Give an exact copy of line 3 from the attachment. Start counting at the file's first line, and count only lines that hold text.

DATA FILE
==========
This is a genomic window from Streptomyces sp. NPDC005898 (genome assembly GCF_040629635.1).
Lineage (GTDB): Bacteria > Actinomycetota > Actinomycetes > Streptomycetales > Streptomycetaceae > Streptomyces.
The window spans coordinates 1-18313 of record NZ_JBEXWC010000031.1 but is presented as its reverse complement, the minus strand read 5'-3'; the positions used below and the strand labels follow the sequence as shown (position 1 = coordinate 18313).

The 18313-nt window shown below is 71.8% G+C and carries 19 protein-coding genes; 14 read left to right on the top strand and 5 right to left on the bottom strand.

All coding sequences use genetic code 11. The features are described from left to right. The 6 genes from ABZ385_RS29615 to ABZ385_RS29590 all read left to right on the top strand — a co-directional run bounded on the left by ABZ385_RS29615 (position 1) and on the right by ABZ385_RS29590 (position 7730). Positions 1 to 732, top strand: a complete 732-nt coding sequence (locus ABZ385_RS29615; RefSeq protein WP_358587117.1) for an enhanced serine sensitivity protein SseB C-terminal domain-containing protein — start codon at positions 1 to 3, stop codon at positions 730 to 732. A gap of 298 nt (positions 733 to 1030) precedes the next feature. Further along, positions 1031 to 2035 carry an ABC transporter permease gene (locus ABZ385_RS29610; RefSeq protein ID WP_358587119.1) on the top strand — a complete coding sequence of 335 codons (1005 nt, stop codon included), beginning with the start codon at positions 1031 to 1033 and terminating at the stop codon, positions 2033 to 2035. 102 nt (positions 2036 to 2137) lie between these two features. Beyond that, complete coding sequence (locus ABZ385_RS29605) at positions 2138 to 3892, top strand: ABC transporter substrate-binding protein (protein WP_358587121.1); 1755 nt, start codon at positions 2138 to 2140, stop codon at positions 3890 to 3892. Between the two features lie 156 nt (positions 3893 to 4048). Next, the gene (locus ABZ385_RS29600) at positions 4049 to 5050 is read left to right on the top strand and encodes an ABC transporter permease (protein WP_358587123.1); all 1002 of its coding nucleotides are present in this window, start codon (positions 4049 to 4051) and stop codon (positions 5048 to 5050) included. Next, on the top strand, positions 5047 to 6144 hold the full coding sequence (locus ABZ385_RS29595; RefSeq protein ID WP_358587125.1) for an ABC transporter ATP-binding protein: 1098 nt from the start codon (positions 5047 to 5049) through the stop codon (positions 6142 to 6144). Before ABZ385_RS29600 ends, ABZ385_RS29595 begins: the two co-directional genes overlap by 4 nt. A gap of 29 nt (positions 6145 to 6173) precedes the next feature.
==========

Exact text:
The window spans coordinates 1-18313 of record NZ_JBEXWC010000031.1 but is presented as its reverse complement, the minus strand read 5'-3'; the positions used below and the strand labels follow the sequence as shown (position 1 = coordinate 18313).